I recently stumbled across an article about Safilo’s premium sun lenses made out of a new sustainable material (40% biomass, with a 50% lower carbon footprint) and it got me thinking about the environmental impact of the eyewear industry.
I did some research and found out there’s a growing market for sustainable glasses frames – from bamboo, to recycled plastic – made by companies like Sea2see Eyewear, Pala Eyewear and SKRAP Skateboard Inc. Clearly consumers are caring more and more about the impact of their purchases and as such, many industries are under a lot of pressure to become more sustainable.
Judging by the amount of environmentally friendly eyewear options on the market, it seems that our industry is slow to catch up. It looks as though the eyewear sector needs to become more sustainable, so I created a poll on LinkedIn to see what you think: Who has the most influence to create change and help the sector become more sustainable?
The improvement of a patient, who's had retinitis pigmentosa (RP) for 40 years, has been reported in a phase 1/2 clinical trial of GenSight Biologics' mutation-agnostic gene therapy. The treatment introduces genetic instructions from algae to the surviving layer of retina at the back of the eye. At first, the patient only responded to amber light, but recently identified white lines on crosswalks and identified items when wearing goggles which detect changes in light intensity.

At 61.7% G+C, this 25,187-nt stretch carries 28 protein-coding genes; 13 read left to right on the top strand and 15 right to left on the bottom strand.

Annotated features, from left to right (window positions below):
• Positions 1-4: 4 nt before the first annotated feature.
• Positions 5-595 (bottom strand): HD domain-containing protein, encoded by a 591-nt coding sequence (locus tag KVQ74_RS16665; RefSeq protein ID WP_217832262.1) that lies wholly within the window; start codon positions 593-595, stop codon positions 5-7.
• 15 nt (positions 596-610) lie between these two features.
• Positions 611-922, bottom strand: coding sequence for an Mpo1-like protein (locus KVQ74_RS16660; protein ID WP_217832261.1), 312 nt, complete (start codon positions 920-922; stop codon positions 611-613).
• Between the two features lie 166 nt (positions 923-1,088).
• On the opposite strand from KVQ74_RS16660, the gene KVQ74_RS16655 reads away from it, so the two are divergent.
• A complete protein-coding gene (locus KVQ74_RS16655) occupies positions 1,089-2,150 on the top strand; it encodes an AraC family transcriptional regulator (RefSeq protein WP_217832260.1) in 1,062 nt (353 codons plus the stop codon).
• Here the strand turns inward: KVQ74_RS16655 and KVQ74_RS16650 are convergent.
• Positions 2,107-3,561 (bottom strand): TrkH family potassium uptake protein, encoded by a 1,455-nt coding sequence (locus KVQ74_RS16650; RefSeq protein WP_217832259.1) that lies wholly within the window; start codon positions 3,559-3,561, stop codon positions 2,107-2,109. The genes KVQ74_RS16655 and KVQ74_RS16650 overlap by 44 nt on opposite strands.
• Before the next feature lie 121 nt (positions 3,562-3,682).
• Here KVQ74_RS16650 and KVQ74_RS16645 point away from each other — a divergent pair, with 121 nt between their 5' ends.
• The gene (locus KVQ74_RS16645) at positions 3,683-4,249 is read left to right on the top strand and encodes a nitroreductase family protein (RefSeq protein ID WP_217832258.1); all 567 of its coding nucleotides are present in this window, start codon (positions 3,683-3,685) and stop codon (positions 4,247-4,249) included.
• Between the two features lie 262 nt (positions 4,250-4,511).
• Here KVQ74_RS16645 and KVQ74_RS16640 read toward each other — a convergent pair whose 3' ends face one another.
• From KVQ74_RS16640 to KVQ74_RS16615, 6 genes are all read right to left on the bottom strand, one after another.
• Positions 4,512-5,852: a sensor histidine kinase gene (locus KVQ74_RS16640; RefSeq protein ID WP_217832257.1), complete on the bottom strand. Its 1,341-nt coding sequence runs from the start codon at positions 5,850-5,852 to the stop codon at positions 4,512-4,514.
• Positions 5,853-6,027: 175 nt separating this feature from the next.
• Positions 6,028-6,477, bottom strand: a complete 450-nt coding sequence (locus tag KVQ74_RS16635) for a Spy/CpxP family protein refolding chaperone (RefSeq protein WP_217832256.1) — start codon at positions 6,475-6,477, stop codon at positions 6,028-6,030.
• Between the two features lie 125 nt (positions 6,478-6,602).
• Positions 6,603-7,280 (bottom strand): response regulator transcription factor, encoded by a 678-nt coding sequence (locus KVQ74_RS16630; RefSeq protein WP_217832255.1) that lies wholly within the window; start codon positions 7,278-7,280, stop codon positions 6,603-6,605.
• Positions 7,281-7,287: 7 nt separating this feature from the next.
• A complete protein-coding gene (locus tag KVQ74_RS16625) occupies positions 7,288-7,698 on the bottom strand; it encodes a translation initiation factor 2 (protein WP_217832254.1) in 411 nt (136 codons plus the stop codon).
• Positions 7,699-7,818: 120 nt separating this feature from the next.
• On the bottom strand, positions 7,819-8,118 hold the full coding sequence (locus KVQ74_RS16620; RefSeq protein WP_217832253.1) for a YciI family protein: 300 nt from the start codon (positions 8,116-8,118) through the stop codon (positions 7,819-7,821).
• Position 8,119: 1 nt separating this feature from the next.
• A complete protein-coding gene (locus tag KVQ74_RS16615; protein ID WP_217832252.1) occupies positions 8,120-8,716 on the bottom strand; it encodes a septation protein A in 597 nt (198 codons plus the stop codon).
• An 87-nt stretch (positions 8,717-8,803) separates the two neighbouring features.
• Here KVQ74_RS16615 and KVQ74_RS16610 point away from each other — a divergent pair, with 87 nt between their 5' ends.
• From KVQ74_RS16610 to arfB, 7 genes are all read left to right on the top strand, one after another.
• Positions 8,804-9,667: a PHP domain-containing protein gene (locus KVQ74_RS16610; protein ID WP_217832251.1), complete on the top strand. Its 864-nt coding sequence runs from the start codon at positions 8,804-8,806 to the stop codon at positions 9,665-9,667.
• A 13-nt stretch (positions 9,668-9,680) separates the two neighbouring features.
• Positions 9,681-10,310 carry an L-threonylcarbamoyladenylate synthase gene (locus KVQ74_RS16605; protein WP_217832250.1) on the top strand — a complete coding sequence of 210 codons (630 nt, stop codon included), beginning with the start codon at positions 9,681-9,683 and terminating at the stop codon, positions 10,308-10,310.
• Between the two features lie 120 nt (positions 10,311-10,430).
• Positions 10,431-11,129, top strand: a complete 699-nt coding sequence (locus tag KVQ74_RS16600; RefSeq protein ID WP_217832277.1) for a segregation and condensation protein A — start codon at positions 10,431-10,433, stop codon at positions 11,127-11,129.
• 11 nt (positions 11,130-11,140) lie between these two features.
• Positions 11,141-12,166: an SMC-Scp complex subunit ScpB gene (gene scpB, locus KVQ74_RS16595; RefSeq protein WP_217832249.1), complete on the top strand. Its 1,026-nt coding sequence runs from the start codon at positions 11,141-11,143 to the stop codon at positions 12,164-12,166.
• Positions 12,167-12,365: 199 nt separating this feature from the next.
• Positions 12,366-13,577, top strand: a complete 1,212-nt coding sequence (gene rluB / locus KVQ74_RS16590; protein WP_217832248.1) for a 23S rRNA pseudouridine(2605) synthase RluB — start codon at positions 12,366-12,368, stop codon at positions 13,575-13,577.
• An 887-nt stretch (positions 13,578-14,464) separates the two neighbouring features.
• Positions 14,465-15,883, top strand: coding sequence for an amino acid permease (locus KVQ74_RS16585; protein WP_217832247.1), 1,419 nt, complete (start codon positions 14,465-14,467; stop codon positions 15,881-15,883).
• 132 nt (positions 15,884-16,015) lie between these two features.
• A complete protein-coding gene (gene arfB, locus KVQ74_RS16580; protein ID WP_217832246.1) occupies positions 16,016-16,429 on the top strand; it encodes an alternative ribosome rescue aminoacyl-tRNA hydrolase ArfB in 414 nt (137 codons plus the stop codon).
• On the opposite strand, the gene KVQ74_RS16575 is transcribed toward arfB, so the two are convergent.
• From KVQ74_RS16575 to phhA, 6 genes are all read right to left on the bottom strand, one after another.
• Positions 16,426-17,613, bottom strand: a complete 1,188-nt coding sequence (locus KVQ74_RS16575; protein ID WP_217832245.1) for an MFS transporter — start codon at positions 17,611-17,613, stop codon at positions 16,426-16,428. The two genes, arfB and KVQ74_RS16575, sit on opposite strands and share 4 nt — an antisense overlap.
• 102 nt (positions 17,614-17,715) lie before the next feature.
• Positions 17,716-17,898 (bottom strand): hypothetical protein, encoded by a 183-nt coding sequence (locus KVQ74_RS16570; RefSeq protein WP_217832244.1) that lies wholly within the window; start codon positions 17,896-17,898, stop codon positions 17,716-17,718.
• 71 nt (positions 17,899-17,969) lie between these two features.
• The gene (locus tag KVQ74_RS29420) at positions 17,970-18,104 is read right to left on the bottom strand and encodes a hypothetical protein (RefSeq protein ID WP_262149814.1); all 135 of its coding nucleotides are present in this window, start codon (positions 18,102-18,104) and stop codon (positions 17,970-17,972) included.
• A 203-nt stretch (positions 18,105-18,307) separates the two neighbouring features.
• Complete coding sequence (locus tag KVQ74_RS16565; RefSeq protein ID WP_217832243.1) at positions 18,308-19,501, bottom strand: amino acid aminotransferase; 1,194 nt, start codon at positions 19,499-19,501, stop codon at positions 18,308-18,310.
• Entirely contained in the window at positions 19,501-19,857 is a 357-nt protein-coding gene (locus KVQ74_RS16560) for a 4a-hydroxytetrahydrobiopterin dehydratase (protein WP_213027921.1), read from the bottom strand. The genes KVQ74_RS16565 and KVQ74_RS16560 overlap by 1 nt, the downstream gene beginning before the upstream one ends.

RP causes vision loss through the death of light sensing cells and affects more than 2 million people worldwide. Optogenetics therapy uses light to control the activity of brain cells to restore vision. “The findings provide proof-of-concept that using optogenetic therapy to partially restore vision is possible" Prof Botond Roska, University of Basel.
There are several promising approaches aimed at restoring light for RP patients. In 2017, Spark Therapeutics, Inc., now part of Roche, won FDA approval for their mutation-specific RP gene therapy, Luxturna. It is uncertain whether a mutation-specific approach can be used for all patients, as the disease can be caused by changes in over 70 genes.
James Pickering is our Managing Director and an eye care recruitment expert who has developed an extensive client base and candidate network. He regularly writes articles about industry developments and has received numerous recommendations from industry leaders. You can also connect with James on LinkedIn to stay up to date on the latest eye care news.